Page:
Untouched, Anna Campbell’s sophomore effort, is a flat-out terrific book whose leading man has just landed on my short list for Favorite Hero of the year.
Widow Grace Paget wakes up from a laudanum-induced sleep to find herself strapped to a table and in the company of a madman. After wandering around Bristol looking for the cousin who failed to pick her up from the coaching inn, she was kidnapped by two nasty specimens who took her for a prostitute. Grace thought her life as a poor relation in her cousin’s household after the death of her husband was going to be difficult. Now she finds that her role is to be mistress to a madman. But, though Matthew looks a bit wild, there is intelligence and compassion in his eyes. Will he help her escape her prison?
Matthew, Marquess Sheene, has been imprisoned by his eeeee-vil uncle Lord John for 11 years, since he contracted a brain fever. When Matthew recovered months later, he had to learn to talk, walk, read and write all over again. He also learned that his uncle had him declared insane and has been running the marquisate in Matthew’s stead ever since. Even though Matthew is now in good health, Lord John keeps him imprisoned, guarded by ruthless jailers, and subjected to quack medical treatments prescribed by doctors bribed to maintain the insanity diagnosis during their yearly visits.
Matthew has made several escape attempts over the years but all ended in failure and more abuse. When the last one a year ago resulted in the deportation to Australia of his old nurse, to whom he had run, Matthew lost some of his will to resist. He has become listless and lost weight. Lord John thinks that what Matthew needs is a woman to perk him up. He has been imprisoned since he was 14 after all, and had no contact with a woman, other than his mute old housekeeper. And Matthew is indeed fascinated by Grace, but refuses to give in to his uncle’s plan. It takes a little while before Grace is convinced that Matthew is not insane and for Matthew to realize that Grace is an innocent victim.
Grace was born to a good family and was a headstrong young girl who paid for her wildness with a soul-killing nine year marriage. She is no stranger to hardship, but she cannot believe that her life now depends upon seducing a supposed madman. As she gets to know Matthew, she is even more loath to do it, for resisting his uncle’s plans is one of the few powers Matthew has left. The struggle becomes even more acute when she finds herself admiring and then falling in love with him.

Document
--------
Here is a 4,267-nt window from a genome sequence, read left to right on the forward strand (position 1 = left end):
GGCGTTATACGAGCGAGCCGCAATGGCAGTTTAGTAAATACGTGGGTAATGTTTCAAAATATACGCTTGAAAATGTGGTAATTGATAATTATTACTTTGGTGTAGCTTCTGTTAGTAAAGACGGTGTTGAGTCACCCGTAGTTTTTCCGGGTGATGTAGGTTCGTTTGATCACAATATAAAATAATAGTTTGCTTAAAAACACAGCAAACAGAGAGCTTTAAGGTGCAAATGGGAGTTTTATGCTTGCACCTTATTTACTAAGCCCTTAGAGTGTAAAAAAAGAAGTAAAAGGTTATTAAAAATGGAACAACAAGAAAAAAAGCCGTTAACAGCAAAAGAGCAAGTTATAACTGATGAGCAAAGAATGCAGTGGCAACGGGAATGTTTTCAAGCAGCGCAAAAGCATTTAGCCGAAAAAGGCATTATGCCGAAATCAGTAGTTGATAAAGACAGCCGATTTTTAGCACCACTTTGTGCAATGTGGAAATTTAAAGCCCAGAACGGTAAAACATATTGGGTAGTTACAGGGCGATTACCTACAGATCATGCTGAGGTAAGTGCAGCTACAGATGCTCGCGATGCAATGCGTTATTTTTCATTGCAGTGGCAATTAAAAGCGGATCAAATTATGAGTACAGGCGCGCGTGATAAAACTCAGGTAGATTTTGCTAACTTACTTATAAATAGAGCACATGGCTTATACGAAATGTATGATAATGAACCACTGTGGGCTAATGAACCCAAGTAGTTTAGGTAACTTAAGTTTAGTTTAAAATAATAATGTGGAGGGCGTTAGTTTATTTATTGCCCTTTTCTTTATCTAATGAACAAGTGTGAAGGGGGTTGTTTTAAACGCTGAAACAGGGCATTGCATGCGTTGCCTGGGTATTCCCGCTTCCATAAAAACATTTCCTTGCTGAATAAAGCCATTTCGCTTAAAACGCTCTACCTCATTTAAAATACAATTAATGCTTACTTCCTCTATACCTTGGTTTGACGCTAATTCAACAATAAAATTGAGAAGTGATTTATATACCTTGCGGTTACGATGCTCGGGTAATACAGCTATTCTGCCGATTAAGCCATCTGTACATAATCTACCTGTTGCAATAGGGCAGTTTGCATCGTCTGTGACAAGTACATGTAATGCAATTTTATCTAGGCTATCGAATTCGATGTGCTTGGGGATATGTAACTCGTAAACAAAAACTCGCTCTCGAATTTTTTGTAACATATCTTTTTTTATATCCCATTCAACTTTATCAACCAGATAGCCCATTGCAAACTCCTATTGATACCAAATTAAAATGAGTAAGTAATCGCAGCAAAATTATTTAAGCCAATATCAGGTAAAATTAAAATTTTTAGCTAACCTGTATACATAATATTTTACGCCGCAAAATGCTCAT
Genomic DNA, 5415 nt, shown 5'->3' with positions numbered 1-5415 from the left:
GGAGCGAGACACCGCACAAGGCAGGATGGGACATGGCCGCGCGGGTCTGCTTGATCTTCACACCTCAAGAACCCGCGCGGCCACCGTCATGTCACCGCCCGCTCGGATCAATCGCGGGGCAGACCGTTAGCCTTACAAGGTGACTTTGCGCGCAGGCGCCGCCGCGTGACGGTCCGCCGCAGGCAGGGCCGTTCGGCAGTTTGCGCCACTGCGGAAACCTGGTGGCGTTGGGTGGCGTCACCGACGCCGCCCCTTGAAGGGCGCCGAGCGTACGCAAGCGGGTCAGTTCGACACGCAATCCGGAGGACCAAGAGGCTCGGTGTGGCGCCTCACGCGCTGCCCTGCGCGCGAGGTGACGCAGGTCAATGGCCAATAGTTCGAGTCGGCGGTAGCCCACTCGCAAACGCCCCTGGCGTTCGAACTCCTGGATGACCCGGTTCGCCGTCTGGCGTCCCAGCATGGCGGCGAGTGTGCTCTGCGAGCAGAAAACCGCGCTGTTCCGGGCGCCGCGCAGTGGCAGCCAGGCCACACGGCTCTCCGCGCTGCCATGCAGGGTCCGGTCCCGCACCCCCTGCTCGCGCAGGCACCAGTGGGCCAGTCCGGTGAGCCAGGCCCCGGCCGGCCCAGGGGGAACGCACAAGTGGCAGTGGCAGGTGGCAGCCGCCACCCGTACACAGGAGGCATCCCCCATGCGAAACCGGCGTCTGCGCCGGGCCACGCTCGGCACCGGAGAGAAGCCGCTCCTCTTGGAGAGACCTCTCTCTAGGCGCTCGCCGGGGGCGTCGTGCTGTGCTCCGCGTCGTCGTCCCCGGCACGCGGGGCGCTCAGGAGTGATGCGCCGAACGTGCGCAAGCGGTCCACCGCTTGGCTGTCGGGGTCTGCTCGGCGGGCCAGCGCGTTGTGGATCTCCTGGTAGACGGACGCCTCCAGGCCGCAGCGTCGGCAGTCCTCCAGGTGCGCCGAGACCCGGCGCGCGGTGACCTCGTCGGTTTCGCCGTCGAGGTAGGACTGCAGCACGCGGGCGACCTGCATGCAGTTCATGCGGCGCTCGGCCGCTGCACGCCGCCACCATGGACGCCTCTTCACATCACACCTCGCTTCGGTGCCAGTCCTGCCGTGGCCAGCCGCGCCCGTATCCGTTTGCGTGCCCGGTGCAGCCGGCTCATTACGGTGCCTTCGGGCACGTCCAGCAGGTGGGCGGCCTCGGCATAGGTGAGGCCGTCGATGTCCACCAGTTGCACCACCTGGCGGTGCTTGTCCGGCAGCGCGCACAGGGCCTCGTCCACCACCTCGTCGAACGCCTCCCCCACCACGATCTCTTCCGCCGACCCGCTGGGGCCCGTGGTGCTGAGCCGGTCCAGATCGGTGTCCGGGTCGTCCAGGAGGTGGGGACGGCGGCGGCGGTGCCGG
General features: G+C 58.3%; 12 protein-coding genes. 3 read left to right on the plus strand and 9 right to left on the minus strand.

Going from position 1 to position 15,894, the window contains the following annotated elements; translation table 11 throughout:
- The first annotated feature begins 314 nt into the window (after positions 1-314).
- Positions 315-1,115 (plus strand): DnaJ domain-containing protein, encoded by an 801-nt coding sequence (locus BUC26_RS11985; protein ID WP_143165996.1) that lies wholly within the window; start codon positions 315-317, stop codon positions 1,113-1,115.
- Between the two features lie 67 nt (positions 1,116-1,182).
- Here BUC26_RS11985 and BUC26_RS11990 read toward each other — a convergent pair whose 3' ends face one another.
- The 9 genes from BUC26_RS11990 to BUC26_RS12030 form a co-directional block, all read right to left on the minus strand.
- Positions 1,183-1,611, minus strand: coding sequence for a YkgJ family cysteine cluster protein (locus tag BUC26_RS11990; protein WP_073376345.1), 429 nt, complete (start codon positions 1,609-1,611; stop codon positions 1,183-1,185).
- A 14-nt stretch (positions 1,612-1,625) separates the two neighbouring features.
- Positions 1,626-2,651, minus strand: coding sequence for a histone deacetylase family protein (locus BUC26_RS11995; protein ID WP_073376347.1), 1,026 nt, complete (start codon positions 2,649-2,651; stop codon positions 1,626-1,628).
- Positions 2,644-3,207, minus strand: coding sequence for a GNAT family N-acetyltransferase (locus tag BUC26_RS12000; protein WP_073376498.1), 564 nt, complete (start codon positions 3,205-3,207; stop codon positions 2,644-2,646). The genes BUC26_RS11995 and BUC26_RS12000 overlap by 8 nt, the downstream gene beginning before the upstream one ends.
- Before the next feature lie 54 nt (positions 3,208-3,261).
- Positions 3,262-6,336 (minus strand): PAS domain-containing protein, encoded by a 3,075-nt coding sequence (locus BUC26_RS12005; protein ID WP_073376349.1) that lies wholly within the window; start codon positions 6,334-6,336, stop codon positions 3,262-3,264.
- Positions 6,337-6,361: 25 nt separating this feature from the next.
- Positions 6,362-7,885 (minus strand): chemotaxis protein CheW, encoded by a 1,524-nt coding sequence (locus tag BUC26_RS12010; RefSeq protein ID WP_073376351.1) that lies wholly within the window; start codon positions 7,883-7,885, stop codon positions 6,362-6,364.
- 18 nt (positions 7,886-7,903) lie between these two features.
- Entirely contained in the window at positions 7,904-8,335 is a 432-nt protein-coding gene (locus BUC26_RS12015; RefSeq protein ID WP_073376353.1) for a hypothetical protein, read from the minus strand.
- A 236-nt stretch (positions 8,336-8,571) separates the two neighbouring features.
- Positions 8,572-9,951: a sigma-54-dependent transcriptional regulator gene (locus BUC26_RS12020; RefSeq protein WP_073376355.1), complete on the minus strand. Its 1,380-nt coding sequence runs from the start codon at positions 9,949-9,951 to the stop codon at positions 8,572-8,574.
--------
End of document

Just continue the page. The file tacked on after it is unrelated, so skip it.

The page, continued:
Matthew is an amazing man. He passed his time in captivity by becoming a botanist of note, writing papers, doing experiments with roses, honing his mind, all the while fearing that he may slip back into madness. Matthew has a great capacity for love, which is remarkable considering his history, and is so eager for kindly human contact – something he’s not experienced in 11 years – that it almost breaks the heart to read. He is enchanted with Grace and completely open to the experience of falling in love. This is perhaps not especially believable considering his history, but it makes for a great fantasy and a hero to die for.
The sexual tension between Grace and Matthew is taut and riveting. While Matthew is the virgin of the pair, Grace never experienced passion with her elderly husband and so these feelings are as bewildering and foreign to her as they are to Matthew. When they finally do succumb to their passion it is an almost uncomfortable scene to read, for Matthew doesn’t have the finesse one expects from a romance hero, but performs exactly as one might expect a man of no experience to perform. Poor Grace isn’t thrilled with the idea of a second attempt, but Matthew is enthralled and determined to use his scientific knowledge of experimentation and observation to make sex equally as enchanting for her. He is a quick study.
There are just a couple of things that kept this from being a DIK for me. I felt the ending was too rushed, wrapping up too neatly and quickly, and that Lord John was a bit of a caricature. Campbell’s writing is replete with metaphors and similes which can be lush and moving at times – “She was rain in the desert. She was a banquet to a starving man. She was Grace.” – or it can be clunky – “…anticipating her departure was like bathing in acid.”
Still, Untouched is a remarkably satisfying and sigh-inducing read. I highly recommend it.
Buy it at Amazon